Secret Santa 4: The Surprise


After a long hiatus (7 months!) I am finally back to writing. This week I revisited an old problem that Sam Coskey told me a couple of years ago. Some of you will remember this “Secret Santa problem”, which I wrote about before. The problem is:

Sam’s Problem. Is it possible for two people to each choose a natural number so that both numbers are exactly 1 apart and neither person knows who has the larger of the two numbers?

Here are the other posts, which are generally quite short:

The Secret Santa Problem

The Secret Santa Problem (Part 2)

Secret Santa 3: The Paradox

To summarize the third part, there is an induction argument that shows that this is impossible, but there is a constructive method which seems to solve it. This paradox is fun to think about, and I like to talk to people about it.

While attending a conference in Bonn, Germany over dinner I told Itaï Ben Yaacov about this paradox and he immediately replied:

“Why, this is just the surprise exam paradox. An infinite version, but the surprise exam paradox nonetheless.”

Of course! I have talked to many people about this problem and no one has pointed this out before. Let me remind you of the surprise exam paradox. Actually, I’ll remind you of the unexpected hanging paradox, which is similar:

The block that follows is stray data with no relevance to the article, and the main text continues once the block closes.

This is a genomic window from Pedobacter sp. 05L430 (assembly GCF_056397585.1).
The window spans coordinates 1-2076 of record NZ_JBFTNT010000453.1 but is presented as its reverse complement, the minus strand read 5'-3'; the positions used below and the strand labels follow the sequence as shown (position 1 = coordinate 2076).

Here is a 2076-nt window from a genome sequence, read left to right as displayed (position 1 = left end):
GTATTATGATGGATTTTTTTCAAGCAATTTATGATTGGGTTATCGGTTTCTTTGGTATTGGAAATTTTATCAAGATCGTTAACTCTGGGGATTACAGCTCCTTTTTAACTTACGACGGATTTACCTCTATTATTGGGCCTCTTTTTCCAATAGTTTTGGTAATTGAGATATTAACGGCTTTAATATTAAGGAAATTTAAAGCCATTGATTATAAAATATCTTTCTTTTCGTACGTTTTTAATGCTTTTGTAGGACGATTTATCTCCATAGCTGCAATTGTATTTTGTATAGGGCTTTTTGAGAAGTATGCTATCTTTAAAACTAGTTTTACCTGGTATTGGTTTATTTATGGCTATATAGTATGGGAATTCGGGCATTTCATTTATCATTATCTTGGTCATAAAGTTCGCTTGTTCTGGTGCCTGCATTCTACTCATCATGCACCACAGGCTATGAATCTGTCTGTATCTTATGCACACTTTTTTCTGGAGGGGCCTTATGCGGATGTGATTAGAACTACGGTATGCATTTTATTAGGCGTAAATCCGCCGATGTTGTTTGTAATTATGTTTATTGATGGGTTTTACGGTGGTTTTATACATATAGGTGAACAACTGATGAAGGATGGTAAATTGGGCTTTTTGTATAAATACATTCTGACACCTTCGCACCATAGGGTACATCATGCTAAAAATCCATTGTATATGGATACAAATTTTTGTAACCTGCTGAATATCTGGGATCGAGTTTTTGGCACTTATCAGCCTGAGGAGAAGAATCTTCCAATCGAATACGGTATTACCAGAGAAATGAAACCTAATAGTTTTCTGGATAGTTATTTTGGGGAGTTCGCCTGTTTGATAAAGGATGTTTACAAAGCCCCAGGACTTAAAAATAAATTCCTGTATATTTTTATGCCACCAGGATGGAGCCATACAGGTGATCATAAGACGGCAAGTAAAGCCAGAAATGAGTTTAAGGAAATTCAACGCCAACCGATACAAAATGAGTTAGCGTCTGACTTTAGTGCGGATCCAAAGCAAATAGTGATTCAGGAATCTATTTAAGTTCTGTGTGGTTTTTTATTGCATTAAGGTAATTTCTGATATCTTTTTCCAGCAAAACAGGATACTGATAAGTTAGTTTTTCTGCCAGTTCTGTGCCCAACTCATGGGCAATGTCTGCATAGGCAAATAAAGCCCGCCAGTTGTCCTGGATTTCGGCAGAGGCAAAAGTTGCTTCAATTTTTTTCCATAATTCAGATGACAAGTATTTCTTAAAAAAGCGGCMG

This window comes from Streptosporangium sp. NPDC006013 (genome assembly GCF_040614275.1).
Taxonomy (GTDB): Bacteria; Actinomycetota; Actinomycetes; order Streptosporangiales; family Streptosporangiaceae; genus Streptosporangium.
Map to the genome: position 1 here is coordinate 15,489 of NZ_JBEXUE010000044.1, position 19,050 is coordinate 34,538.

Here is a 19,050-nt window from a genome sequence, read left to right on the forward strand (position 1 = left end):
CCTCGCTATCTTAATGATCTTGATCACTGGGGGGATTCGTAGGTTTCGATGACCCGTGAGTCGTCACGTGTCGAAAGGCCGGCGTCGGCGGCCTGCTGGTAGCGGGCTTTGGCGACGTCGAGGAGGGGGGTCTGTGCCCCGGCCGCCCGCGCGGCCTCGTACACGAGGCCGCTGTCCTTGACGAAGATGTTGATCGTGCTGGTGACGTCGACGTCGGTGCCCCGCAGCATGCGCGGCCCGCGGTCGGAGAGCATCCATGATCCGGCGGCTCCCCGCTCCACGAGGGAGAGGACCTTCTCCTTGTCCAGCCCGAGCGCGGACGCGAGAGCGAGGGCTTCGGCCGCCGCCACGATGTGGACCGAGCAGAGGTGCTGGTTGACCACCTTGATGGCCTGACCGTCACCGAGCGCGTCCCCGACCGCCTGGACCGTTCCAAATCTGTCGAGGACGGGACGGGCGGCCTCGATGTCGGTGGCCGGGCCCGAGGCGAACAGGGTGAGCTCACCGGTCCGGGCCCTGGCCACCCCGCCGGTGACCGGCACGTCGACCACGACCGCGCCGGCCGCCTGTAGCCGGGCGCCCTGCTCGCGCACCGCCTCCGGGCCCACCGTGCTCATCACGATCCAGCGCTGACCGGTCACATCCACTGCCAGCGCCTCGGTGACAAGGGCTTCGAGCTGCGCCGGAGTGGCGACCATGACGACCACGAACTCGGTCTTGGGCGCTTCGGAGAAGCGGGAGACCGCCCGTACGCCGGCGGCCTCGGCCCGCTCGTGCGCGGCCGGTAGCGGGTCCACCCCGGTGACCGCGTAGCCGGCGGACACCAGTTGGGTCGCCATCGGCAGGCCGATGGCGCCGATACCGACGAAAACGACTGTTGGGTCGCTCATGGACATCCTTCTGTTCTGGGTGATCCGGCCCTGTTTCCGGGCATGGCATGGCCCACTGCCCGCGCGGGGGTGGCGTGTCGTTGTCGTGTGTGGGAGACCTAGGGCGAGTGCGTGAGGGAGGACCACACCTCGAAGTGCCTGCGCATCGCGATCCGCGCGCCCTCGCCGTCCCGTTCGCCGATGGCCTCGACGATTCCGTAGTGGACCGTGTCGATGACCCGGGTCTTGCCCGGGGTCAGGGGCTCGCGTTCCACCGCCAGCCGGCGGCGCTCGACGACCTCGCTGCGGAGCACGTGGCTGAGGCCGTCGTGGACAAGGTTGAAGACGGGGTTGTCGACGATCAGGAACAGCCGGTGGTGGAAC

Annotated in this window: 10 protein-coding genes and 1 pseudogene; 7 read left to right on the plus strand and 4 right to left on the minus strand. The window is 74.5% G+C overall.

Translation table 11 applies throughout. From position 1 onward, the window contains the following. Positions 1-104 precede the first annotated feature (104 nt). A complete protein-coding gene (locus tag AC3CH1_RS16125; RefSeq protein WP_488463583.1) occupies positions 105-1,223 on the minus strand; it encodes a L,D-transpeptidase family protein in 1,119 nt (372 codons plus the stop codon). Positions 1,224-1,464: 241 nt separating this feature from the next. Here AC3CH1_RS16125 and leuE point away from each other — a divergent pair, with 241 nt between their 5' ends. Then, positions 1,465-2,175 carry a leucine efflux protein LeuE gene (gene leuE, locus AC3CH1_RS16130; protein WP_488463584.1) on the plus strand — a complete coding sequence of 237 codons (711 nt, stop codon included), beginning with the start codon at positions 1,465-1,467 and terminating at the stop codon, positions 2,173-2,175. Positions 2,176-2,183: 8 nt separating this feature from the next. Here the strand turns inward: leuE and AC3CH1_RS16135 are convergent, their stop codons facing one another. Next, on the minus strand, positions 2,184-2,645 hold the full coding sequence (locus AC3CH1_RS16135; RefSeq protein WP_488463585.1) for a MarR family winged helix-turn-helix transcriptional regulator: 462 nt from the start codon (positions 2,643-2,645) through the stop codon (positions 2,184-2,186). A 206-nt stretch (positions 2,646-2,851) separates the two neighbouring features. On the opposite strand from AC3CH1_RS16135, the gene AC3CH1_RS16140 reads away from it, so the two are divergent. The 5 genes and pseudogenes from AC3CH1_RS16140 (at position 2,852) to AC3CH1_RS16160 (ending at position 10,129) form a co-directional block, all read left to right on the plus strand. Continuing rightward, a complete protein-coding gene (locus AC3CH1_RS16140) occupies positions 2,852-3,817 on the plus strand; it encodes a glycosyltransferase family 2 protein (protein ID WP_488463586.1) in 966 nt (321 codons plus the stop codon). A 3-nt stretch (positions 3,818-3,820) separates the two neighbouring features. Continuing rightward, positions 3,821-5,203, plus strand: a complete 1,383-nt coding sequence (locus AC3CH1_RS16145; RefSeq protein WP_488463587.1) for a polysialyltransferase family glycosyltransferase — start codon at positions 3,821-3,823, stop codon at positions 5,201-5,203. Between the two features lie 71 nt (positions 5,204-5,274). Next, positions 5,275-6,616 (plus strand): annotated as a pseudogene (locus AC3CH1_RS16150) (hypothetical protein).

“A prisoner is told that he will be hanged on some day between Monday and Friday, but that he will not know on which day the hanging will occur before it happens. He cannot be hanged on Friday, because if he were still alive on Thursday, he would know that the hanging will occur on Friday, but he has been told he will not know the day of his hanging in advance. He cannot be hanged Thursday for the same reason, and the same argument shows that he cannot be hanged on any other day. Nevertheless, the executioner unexpectedly arrives on some day other than Friday, surprising the prisoner.” (Quoted from Wolfram/ Mathworld.)

But wait a moment… This seems to really rely on there being a “last day” to start the induction. Well… You have to think about the week “backwards”. (For the set theorists, the week is an infinite set of order type \omega^* .)

Itai turned to me at dinner the next night (on a cold German restaurant patio) and said:

“I am bothered by this story you told yesterday. This ‘surprise exam’ on the infinite week…”

I think that brings the problem to an end though. We have now that Sam’s problem is really the infinite surprise exam problem, which is a hard problem!